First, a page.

Monday, April 30, 2012

Wishbone Day

Colton wearing his Wishbone Day Shirt!

Every year on May 6th the Osteogenesis Imperfecta Foundation (OIF) recognizes and celebrates Wishbone Day. It is a day to raise awareness for OI around the world and help people learn and understand what it is. With awareness emergency doctors will learn how to handle a child with OI. With awareness they will be able to raise more money to do research on OI. With awareness we will be able to diagnosis more kids properly and what treatments to use!

Most of you know what OI is because of our family but OI is still categorized as a very rare genetic disorder. Most doctors in different fields still do not know much about OI or how to care properly for a patient with OI when they come into the ER, need x-rays, or other specific care. When I have to meet with different doctors I still get looks of "what are you talking about?" or I get comments like "I have heard of OI but don't know anything else about it".

So please wear YELLOW on Sunday May 6th in support of Colton, myself, and all others affected with OI. :)

Please if you do wear yellow, send me pictures via email or text messages so I can see your yellow shirts! Thanks for your support.

Some random facts about OI

Osteogenesis imperfecta (OI) is a genetic disorder characterized by fragile bones that break easily. It is also known as “brittle bone disease.” A person is born with this disorder and is affected throughout his or her life time.
  • In addition to fractures people with OI often have muscle weakness, hearing loss, fatigue, joint laxity, curved bones, scoliosis, blue sclerae, dentinogenesis imperfecta (brittle teeth), and short stature. Restrictive pulmonary disease occurs in more severely affected people.
  • OI is caused by an error called a mutation on a gene that affects the body’s production of the collagen found in bones, and other tissues.
  • OI is variable with 8 different types described in medical literature.
    • The types range in severity from a lethal form to a milder form with few visible symptoms.
    • The specific medical problems a person will encounter will depend on the degree of severity.
  • A person with mild OI may experience a few fractures while those with the severe forms may have hundreds in a lifetime.
  • The number of Americans affected with OI is thought to be 25,000-50,000. 
    • The range is so wide because mild OI often goes undiagnosed.

Wednesday, April 18, 2012

3 Months Already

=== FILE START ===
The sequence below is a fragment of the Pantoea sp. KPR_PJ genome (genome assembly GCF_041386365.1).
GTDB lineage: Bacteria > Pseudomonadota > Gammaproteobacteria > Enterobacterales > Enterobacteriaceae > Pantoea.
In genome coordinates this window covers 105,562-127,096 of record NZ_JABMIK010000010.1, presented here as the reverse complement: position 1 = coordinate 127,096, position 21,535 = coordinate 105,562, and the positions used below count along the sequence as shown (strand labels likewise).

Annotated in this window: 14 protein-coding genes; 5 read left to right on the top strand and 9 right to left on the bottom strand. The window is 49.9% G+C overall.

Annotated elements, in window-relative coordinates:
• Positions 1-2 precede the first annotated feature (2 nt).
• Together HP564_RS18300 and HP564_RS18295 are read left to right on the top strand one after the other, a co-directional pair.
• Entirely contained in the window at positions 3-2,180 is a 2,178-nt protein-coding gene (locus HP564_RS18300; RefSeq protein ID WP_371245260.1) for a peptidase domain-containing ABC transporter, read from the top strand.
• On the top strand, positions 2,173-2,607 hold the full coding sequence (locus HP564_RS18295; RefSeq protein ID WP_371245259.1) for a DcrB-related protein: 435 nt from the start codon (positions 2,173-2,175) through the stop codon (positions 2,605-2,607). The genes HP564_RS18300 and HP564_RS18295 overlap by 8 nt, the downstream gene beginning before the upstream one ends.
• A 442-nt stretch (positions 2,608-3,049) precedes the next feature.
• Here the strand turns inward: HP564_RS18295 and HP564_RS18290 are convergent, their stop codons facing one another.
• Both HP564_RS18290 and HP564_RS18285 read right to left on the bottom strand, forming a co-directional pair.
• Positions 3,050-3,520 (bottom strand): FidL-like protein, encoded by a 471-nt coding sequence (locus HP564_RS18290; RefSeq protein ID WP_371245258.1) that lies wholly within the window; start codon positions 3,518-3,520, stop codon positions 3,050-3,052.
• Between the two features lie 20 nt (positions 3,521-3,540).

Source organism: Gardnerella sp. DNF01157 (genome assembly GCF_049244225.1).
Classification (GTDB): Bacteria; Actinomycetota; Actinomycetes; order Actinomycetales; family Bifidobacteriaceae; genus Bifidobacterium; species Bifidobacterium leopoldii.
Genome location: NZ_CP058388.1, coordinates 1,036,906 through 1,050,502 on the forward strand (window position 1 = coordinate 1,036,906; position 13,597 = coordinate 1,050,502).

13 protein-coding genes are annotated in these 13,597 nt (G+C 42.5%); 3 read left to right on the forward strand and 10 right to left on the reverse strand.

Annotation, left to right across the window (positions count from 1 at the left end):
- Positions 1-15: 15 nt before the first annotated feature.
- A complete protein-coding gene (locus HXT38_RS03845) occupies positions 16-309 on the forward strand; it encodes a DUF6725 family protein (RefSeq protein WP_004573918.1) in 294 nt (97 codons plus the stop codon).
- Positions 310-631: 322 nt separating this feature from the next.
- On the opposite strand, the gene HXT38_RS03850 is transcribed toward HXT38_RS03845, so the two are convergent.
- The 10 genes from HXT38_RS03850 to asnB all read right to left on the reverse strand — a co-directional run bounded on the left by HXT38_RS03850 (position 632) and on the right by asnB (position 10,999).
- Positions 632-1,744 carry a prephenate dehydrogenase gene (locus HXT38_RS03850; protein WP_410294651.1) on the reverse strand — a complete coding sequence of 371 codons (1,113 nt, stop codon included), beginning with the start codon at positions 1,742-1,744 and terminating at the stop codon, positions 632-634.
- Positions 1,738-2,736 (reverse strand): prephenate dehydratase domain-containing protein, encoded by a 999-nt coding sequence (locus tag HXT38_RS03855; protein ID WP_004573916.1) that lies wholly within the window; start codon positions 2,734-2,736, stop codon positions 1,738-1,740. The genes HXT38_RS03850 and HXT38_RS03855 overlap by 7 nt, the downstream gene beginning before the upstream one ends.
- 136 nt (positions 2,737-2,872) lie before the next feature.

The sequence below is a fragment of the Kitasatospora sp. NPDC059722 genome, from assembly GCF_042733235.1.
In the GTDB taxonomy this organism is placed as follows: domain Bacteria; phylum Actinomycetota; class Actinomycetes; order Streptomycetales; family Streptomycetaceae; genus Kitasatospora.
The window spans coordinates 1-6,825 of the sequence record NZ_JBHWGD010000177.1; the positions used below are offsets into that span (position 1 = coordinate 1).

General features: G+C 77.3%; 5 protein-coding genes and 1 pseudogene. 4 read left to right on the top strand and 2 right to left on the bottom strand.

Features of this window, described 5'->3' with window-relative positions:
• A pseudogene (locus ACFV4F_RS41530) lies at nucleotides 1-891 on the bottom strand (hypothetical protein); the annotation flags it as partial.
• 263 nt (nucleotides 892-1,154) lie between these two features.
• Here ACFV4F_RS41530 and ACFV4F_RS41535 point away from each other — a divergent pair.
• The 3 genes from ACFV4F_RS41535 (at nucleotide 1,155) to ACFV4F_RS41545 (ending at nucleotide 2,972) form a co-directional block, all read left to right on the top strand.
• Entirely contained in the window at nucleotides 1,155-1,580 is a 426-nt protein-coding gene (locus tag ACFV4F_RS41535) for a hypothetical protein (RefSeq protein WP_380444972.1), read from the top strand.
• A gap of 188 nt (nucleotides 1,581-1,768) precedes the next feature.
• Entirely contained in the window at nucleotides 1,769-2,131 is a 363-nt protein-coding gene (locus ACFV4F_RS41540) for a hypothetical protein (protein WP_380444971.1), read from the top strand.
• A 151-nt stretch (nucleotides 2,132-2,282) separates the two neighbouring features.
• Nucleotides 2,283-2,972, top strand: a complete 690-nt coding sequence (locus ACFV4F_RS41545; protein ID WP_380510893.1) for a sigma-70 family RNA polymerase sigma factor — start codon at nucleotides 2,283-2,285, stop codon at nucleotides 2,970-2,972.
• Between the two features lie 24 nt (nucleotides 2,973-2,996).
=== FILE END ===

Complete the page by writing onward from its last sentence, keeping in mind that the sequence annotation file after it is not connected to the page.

3 months has passed so quickly.  I remember being at UNC on January 11th and all the feelings those appointments brought.  When they said we would have a 3 month follow up appointment I remember thinking that seems like a long time from now.  What do we do until then for Colton?  Are you sure we just keep doing life and not change anything for him?

Well here we are 3 months later and we found ourselves back at UNC today.  BLESSED to say that the past 3 months have been uneventful in our OI world.  I have been honored to meet a few other OI moms in the area, keep in touch with some others via technology, and be part of an amazing OI community on Facebook and Yahoo Groups.  What a great resource and support system for so many facing the daily challenges, emotions and even blessings that this rare genetic disorder brings to so families. 

Today's appointment went well.  We only had one appointment with the endocrine department just to do a routine check up on him.  They did normal baby checks (height, weight, head circumference, body temp) and then we met with the doctor.  Overall we did not find out much new about him and I praise God that it seems like so far he is growing and learning like any other 4 1/2 month old baby boy!

I would say that I am pretty convinced now I plan to get a second opinion for Colton.  I think our doctor at UNC is very knowledgeable but I just would feel better seeing another doctor or two in the area or not in the area that specializes in OI care as well.  I have seen a lot of specialist in my life for various health related issues and I always lean towards getting second opinions.  And so when it comes to our son, I feel no differently.  I have been talking about doing this for awhile but honestly at times it is just easier for me to kind of "forget" he has OI.  We handle him and treat him no differently right now (even if maybe we are suppose to).  So there are times I just ignore the fact that he has it and choose not to deal with the emotions and feelings it brings up and the questions it brings up regarding my faith.  I think that is why I have not called any other places to make more appointments to take him.  But after today I know deep down in my heart I need to.  Daniel is indifferent to it but doesn't seem to think it is a bad idea!

So we will continue to go to UNC for now but I do plan to have some other appointments scheduled in the near future.  I am working on some names and referrals.

But for now the plan is as follows...

* Colton will go back to UNC in July for a 3 month follow up.  We should expect this appointment to be a longer day again because we will see his Endocrine doctor, he will get spine and femur xrays to check for bowing, fractures and/or compression fractures, and we will be checking his vitamin D levels with blood work.